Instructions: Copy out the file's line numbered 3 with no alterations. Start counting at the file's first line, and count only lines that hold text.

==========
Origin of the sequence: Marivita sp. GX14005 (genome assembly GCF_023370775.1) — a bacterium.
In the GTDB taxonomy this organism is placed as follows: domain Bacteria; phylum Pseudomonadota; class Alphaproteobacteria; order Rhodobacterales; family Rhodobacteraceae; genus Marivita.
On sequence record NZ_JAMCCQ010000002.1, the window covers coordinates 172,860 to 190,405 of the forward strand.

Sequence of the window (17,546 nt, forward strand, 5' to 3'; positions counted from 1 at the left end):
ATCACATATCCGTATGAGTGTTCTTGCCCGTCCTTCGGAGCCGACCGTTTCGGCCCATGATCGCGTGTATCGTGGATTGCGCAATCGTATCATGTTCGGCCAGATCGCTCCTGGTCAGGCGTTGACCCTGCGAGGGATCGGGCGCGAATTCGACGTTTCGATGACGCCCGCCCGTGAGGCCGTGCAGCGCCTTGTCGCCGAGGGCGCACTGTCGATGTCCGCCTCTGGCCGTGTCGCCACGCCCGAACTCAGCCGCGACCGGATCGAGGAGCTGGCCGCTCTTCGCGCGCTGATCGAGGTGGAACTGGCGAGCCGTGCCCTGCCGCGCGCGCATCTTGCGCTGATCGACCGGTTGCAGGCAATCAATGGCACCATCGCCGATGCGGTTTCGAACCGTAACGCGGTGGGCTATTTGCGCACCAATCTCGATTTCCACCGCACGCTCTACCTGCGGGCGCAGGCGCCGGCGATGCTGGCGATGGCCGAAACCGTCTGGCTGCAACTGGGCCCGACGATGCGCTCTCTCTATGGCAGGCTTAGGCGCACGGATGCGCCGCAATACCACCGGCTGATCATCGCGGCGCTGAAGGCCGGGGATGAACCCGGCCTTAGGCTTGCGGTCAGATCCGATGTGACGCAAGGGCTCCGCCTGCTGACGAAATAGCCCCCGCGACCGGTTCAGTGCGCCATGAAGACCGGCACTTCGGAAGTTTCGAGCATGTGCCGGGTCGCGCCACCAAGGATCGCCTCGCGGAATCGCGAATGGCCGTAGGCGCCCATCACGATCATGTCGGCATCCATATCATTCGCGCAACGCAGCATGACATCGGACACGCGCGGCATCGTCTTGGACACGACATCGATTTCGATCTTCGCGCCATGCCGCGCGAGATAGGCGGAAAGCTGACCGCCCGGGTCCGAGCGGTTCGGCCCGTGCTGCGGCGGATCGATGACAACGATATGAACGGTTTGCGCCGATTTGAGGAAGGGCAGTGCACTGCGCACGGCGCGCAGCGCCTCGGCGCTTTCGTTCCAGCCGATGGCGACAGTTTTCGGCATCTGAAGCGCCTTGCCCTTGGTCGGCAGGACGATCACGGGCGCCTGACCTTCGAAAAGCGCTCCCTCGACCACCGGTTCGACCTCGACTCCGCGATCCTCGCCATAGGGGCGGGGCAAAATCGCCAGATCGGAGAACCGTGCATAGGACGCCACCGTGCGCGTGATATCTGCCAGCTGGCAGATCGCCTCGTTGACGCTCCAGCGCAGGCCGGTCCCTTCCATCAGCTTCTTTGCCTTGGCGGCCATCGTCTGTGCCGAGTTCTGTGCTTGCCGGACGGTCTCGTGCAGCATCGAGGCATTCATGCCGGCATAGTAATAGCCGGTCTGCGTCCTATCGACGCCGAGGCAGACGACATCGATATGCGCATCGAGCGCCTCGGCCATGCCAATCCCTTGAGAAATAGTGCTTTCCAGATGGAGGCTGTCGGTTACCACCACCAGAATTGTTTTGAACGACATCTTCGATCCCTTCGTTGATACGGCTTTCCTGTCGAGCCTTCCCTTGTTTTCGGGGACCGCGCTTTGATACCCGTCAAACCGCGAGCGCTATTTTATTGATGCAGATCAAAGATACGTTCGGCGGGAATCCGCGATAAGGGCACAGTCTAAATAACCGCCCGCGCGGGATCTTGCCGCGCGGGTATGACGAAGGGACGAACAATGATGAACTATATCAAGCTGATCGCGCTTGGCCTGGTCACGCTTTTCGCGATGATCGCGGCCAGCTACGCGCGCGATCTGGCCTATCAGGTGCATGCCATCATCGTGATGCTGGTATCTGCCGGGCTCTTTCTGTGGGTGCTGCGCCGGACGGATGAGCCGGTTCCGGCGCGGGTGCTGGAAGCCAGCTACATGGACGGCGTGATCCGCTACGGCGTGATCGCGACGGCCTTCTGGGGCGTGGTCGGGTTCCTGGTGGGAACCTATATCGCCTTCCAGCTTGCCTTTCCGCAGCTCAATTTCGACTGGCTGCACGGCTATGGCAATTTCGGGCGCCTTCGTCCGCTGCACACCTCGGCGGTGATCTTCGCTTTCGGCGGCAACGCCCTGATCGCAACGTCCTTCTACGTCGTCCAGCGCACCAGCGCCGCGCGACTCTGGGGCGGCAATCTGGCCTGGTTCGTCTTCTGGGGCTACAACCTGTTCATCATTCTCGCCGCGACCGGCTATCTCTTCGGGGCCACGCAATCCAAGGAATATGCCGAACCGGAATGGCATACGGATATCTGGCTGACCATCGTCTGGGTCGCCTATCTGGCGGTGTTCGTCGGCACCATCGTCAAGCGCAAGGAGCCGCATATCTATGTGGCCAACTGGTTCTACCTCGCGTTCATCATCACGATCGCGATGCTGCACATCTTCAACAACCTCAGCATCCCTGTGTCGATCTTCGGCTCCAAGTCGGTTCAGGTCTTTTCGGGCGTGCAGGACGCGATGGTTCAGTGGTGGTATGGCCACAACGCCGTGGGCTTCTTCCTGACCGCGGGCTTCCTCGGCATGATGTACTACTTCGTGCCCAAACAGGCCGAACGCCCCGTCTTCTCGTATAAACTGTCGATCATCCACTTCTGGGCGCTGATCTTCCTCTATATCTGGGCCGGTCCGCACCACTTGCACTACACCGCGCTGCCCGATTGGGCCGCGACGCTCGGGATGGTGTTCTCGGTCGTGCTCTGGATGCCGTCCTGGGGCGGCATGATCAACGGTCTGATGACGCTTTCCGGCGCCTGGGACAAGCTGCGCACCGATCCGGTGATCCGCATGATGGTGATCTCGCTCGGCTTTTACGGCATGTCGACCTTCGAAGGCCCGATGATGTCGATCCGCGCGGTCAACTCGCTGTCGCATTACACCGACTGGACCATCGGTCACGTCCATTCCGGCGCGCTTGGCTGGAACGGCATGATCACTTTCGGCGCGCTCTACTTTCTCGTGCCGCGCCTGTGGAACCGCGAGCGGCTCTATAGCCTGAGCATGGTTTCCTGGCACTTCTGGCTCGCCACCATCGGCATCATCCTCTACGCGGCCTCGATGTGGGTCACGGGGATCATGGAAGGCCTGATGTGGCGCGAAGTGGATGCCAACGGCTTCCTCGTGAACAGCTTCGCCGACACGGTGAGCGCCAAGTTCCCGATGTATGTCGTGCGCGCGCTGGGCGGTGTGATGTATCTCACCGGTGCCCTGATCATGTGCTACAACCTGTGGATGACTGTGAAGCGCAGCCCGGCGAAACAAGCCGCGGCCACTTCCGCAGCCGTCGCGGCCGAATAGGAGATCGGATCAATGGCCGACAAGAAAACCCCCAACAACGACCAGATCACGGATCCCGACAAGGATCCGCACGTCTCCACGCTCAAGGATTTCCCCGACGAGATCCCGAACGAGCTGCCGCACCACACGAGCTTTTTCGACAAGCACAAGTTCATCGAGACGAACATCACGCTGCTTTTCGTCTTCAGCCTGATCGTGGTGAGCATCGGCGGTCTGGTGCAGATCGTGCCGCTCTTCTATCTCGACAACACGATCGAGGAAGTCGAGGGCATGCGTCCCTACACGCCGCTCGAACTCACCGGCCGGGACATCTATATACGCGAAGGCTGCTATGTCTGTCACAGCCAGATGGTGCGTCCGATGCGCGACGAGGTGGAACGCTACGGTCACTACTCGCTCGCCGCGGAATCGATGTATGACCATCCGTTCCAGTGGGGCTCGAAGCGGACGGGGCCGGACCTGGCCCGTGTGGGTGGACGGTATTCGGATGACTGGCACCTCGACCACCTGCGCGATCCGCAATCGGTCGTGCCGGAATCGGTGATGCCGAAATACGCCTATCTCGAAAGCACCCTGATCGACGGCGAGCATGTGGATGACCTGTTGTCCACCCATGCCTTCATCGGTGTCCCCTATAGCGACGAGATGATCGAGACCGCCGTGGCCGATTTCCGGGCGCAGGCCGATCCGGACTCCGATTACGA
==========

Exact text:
On sequence record NZ_JAMCCQ010000002.1, the window covers coordinates 172,860 to 190,405 of the forward strand.